May 28: Electric vehicles' first heyday

The first electric vehicle debuted in 1890 in the U.S. as a 6-passenger wagon with a top speed of 14mph.

Source: Energy.gov
Published: September 2014

Electric vehicles' first heyday

Electric vehicles (EVs) are not a new technology. The first EV debuted in 1890 in the U.S. as a 6-passenger wagon with a top speed of 14mph (22.5 km/h). For the next 20 years EV’s popularity climbed, making up a third of total vehicles in use in the U.S.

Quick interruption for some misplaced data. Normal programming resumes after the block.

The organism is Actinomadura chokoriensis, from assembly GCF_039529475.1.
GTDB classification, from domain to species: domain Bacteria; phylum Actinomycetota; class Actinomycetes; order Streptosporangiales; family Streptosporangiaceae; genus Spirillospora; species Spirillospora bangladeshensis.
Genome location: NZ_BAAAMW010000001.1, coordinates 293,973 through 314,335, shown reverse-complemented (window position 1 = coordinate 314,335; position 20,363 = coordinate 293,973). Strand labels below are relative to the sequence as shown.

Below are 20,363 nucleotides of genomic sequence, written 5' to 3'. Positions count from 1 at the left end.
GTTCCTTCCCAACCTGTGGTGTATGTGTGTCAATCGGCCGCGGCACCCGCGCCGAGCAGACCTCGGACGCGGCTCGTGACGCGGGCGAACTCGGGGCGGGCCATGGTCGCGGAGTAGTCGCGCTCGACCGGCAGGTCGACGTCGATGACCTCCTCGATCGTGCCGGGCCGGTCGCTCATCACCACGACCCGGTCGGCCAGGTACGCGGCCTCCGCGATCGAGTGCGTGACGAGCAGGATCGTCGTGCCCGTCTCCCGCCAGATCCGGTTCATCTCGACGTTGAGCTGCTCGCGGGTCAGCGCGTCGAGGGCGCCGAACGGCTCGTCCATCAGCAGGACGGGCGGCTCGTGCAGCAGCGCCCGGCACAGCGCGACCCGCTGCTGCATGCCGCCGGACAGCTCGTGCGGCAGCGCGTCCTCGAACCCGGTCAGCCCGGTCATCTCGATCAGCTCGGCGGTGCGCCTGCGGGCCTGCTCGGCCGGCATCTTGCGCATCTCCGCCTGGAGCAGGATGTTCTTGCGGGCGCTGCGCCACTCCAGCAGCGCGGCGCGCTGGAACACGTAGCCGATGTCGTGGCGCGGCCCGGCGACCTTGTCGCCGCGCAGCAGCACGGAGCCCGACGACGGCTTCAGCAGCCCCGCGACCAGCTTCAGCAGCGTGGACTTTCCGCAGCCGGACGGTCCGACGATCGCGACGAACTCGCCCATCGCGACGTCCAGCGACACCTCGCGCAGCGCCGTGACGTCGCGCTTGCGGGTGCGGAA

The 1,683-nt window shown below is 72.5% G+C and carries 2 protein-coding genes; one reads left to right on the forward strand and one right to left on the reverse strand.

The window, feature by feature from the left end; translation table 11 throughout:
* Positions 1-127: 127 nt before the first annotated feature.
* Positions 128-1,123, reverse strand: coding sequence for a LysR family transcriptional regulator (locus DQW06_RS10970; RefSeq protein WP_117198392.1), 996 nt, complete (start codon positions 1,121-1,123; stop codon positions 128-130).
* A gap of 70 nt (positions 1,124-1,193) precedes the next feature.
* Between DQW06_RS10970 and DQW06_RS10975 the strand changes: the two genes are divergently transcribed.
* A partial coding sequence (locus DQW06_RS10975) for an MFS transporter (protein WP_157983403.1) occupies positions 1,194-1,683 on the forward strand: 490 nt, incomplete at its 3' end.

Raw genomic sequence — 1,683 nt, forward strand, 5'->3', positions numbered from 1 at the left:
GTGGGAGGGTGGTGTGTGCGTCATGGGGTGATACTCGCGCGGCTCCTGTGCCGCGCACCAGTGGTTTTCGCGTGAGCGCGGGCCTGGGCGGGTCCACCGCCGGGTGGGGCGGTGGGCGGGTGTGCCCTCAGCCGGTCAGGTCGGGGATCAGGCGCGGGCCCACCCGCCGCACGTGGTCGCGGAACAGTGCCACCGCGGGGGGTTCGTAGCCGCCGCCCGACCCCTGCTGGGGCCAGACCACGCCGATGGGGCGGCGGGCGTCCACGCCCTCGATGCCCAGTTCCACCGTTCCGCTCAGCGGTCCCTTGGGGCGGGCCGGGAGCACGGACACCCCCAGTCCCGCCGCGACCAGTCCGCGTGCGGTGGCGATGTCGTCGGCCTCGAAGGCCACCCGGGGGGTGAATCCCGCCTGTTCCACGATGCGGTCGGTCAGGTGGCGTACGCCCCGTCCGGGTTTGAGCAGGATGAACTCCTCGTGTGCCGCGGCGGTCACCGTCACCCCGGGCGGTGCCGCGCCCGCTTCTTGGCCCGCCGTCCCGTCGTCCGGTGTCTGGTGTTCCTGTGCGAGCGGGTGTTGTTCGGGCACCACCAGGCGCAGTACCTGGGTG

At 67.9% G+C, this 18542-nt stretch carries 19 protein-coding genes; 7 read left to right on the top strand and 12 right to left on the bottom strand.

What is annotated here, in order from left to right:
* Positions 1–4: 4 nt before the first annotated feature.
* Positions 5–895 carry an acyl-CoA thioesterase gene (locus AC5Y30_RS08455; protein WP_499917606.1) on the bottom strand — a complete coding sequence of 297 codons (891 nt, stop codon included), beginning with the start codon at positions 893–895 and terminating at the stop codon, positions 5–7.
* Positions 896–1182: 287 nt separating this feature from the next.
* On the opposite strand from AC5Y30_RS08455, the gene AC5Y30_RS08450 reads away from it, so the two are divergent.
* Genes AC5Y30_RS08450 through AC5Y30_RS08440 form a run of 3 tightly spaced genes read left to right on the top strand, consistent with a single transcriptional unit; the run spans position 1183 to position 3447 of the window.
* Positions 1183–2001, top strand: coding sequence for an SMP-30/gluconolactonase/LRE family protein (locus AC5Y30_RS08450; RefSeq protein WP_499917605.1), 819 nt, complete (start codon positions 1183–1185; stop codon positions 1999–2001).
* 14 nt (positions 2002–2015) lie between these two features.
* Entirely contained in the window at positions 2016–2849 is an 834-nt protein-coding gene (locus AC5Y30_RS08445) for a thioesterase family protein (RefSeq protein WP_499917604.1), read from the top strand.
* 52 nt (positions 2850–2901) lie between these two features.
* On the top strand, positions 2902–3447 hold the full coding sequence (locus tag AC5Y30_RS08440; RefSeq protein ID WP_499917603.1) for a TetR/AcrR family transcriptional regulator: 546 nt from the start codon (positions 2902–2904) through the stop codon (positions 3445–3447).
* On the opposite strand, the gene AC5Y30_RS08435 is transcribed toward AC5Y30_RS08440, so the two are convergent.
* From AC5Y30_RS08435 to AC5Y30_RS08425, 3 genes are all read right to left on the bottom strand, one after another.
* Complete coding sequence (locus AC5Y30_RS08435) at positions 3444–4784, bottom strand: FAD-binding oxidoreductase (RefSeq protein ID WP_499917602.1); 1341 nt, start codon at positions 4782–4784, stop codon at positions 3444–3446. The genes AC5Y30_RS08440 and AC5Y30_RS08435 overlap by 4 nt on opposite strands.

The Model T’s intro in 1908 was a turning point in the automobile world. While EVs were quieter, cleaner, and easy to operate, they cost more and had a shorter distance range than the Model T. In 1912, an electric car cost $1,750 while a gas car cost $650.

By the 1920s, the U.S. had an expanding road system and abundance of Texan crude oil. Cheap fuel and the absence of electricity in rural areas wiped out the demand for EVs by 1935.

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